Simplified 2-MIN. READ

How Formative Assessments Improve Learning Outcomes

By: Hayley Browning 09/05/2023
Help support your students in reaching ambitious goals.
A teacher sits alongside a smiling older student during a data chat.

As teachers, you want to push your students to be the best they can be. That feeling of ending the year with amazing student growth is hard to beat. 

To make sure you’re helping your students progress, start by setting ambitious but attainable goals. Holding students to high expectations shows that you see potential in them they might not see themselves. Your encouragement and deep-seated belief that they can achieve these goals shows your students you care. 

We asked teachers just like you to share how they support their students in reaching ambitious goals. Here are some of their recommendations: 

1. Involve Students from the Beginning

One way to get students on board in setting (and understanding) stretch goals is to have data chats. These can be formal, scheduled meetings with individual students or quick discussions in passing. The goal is to get a dialogue going with your students by identifying their strengths and growth areas before establishing goals. When students are involved in the goal-setting process, they take ownership for their goals. Even if they are ambitious, students are more inclined to reach them.

2. Track Data and Hold Students Accountable

Once you’ve held your data chats with students and set stretch goals for them, it’s imperative to track data and hold them to high expectations. Allison Pernas, Grade 1 teacher from Florida, suggested, “Data tracking from day one! I held my students accountable!” This data can come from many sources—summative assessments, formative assessments, even anecdotal notes can provide guidance that will help you support student growth. 

One way to track data that worked well for me when I was a teacher was a digital spreadsheet. I used this for all the data I collected, even things students liked/disliked, and made sure to share it with my co-teachers to support collaboration. The spreadsheet was directly linked to a survey that I saved on my phone, so all I had to do was open the survey link, pick the student from the list, and record the data. From there, the survey entered the recorded data automatically into the spreadsheet. This strategy not only supported my co-teachers in collaboration, but it also helped me hold my students accountable and made our data chats more effective, because we could look at specific data points and reflect on how those impacted their progress.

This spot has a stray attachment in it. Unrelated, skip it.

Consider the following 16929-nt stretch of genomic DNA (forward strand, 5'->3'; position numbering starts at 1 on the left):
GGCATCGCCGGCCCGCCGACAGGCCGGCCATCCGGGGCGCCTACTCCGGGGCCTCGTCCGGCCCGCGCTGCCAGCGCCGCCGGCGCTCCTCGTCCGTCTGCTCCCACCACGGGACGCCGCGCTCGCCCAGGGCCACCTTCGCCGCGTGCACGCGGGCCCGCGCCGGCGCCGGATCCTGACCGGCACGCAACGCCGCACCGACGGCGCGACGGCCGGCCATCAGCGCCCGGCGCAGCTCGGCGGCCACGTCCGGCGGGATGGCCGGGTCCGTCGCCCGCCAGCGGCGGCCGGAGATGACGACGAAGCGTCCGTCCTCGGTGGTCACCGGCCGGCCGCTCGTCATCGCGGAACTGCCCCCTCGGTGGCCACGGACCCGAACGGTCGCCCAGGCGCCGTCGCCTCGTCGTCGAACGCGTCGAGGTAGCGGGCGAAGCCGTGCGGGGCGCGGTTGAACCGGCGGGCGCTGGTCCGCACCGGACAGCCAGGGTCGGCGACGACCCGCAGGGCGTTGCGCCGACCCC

3. Create and Utilize Intervention Groups

Intervention groups are a great way to support your students in meeting their goals. Set aside planning time to create intentional groupings based on students with similar goals, and work as a team to support them. 

When I used intervention groups in the classroom, I found it helpful to remind myself that these groups don’t have to be set in stone. At the end of the month, I would look at the most recent data and readjust groups accordingly. This helped me provide support to students with different areas of growth and accelerate those who had met their goals more quickly than others.

4. Recognize and Reward Achievements (Big and Small!)

Many teachers suggest recognizing and rewarding any student progress, no matter how big or small. Jenna Dennison, Grade 3 teacher from Missouri, said, “I stayed consistent with recognizing and rewarding [my students’] accomplishments all school year!” 

If you notice the hard work they’re putting in along the way or if they finally nailed down that multiplication strategy, give them a high-five and send a positive note home. Maybe they wrote a complete paragraph for the first time. Share it with the class (with student permission, of course)! Get creative with recognition to keep the momentum going. Involve your students—ask them what rewards they’d like to see around the classroom to give them a voice.

My students had two favorites: lunch with me and a friend, or permission to bring in a stuffed animal from home to keep on their desk. We also created a fun chant that we’d all do as a class when someone made progress. I would say, “You did it!” to which the class would respond, “They did it!” a few times, then close out with, “And we all are rooting for you!” The student we were celebrating got to ring a bell! Recognition doesn’t have to be big, but it helps students see that you’re all rooting for them along the way.

These ideas are only a starting point for helping your students achieve their stretch goals. See what works best for your class, and don’t be afraid to try out new ideas, ask your students for input, and adjust. Before you know it, they’ll meet their stretch goals and maybe even exceed them.

For more on Stretch Growth®, listen to this episode of the Extraordinary Educators™ Podcast. For more on Stretch Growth goals, check out the latest research.